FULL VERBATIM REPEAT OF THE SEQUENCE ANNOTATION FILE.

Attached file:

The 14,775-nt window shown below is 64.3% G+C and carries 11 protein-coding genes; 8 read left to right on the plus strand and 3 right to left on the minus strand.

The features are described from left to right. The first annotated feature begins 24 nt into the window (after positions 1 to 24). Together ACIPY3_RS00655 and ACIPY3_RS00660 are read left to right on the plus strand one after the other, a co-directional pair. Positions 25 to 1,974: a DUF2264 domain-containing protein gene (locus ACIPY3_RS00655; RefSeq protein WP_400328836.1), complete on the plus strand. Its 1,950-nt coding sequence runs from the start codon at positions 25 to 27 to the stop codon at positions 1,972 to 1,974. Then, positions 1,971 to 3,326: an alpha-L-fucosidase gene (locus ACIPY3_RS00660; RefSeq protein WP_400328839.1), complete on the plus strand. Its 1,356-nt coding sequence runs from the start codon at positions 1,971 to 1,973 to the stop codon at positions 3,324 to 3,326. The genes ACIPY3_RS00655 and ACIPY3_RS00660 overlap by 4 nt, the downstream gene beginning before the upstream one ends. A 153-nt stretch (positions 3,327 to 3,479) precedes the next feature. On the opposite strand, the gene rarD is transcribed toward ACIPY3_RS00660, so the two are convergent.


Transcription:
The 14,775-nt window shown below is 64.3% G+C and carries 11 protein-coding genes; 8 read left to right on the plus strand and 3 right to left on the minus strand.

The features are described from left to right. The first annotated feature begins 24 nt into the window (after positions 1 to 24). Together ACIPY3_RS00655 and ACIPY3_RS00660 are read left to right on the plus strand one after the other, a co-directional pair. Positions 25 to 1,974: a DUF2264 domain-containing protein gene (locus ACIPY3_RS00655; RefSeq protein WP_400328836.1), complete on the plus strand. Its 1,950-nt coding sequence runs from the start codon at positions 25 to 27 to the stop codon at positions 1,972 to 1,974. Then, positions 1,971 to 3,326: an alpha-L-fucosidase gene (locus ACIPY3_RS00660; RefSeq protein WP_400328839.1), complete on the plus strand. Its 1,356-nt coding sequence runs from the start codon at positions 1,971 to 1,973 to the stop codon at positions 3,324 to 3,326. The genes ACIPY3_RS00655 and ACIPY3_RS00660 overlap by 4 nt, the downstream gene beginning before the upstream one ends. A 153-nt stretch (positions 3,327 to 3,479) precedes the next feature. On the opposite strand, the gene rarD is transcribed toward ACIPY3_RS00660, so the two are convergent.